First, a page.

Leaving the environment in a better state for future generations is extremely important and programmes like War on Plastic are rightly encouraging people to think about how everyday decisions can make a difference. However, calling a programme ‘War on Plastic’ does not suggest a balanced evaluation of a complex situation and seems to suggest that the material should be condemned in all applications. In fact, plastic is an enabling technology that is vital to almost every major industry. As we have stated before: the enemy is not plastic, the enemy is plastic waste.
The unnecessary use of any material is wasteful and all materials have an environmental impact. The programme did not explain why plastic was used in the first place within a number of packaging applications. The raw materials for glass and metals need to be mined and trees need to be grown to produce paper bags and paperboard. All this requires land, energy and water. Plastic is resource efficient, meaning packaging designs are able to use a very small amount of material. It also performs well when materials are compared using lifecycle analysis, which compares a range of environmental factors, including energy and water use. One study found that a world without plastic packaging would result in 2.7 times more greenhouse gas emissions.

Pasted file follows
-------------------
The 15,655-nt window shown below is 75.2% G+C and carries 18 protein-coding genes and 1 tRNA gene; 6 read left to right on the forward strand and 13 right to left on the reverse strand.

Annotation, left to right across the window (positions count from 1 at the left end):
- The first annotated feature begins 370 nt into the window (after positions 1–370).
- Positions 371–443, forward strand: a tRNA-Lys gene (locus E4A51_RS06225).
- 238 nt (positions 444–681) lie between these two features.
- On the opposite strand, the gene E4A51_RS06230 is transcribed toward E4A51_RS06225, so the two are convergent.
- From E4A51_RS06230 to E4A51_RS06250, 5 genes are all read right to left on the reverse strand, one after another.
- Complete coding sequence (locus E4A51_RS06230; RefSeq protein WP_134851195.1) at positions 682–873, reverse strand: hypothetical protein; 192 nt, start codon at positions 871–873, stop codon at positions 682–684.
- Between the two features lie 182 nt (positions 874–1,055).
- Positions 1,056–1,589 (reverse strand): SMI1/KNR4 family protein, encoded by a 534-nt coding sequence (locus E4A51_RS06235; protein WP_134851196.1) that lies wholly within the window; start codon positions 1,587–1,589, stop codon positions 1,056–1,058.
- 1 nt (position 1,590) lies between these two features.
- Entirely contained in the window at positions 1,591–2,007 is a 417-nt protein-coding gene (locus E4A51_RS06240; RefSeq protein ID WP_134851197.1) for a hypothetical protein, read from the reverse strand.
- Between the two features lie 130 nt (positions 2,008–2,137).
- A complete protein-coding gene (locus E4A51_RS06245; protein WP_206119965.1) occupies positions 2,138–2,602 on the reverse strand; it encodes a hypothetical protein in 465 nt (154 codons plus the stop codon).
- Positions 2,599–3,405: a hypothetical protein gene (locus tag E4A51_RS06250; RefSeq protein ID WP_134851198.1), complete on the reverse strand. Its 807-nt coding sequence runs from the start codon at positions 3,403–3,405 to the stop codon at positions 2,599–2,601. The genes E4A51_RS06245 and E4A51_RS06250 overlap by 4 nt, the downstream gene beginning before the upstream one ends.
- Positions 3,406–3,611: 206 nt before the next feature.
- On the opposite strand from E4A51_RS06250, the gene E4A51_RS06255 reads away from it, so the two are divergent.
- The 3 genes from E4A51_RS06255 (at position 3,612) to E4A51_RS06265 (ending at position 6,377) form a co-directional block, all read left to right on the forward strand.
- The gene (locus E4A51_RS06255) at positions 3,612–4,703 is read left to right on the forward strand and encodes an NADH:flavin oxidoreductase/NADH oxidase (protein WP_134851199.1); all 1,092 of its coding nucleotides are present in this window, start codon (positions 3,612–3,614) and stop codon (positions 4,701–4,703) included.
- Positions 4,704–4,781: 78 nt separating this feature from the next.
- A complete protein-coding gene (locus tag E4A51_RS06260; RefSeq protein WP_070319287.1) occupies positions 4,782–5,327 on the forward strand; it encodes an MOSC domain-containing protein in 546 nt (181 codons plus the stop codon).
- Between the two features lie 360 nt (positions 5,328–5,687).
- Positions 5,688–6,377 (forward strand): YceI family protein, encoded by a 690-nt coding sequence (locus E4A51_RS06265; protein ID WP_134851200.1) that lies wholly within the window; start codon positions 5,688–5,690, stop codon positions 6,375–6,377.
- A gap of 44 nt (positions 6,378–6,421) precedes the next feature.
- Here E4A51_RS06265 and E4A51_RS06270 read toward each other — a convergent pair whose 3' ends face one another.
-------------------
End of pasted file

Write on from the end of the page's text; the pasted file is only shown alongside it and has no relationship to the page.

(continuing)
With regard to packaging for sandwiches, the plastic lining is necessary as a moisture barrier to keep food hygienic and fresh and to avoid food waste. This is just one example of the unique functional properties of plastics in packaging. If we imagine ‘food waste’ was a country, it would come after the US and China (the two worst offenders) in terms of greenhouse gas emissions, accounting for 3.3 billion tonnes of greenhouse gas emissions every year. That said, the recyclability of packaging is hugely important and from a recycler’s perspective, making packaging out of a single material is preferable. Interestingly, sandwich packs used to be made entirely of plastic and these were 100% recyclable. The British Plastics Federation (BPF) has undertaken a lot of work to promote the principles of eco-design and we encourage all packaging designers to design with resource efficiency and recyclability in mind.
The programme suggested that there had been an increase in the use of single-use plastic packaging but in the past two years the actual tonnage per capita of plastic packaging placed on the market has fallen by 4%. A forecast done by the industry, key stakeholders and compliance companies expects per person use for all plastic packaging to fall further in 2020, possibly falling as much as 9% in comparison to 2019. This reflects a complex picture, where consumer behaviour is changing and numerous industries have experienced a significant fall in demand for their services and products.
It should also be noted that the Covid-19 virus can live on hard surfaces for an extended period of time, not just on plastic. PPE face masks do not need to be made of plastic but those used in hospital and healthcare settings do, as they provide the greatest level of protection. The BPF encourages people to use reusable facemasks wherever possible and when plastic face masks are used, to dispose of them properly so that they do not end up in the environment.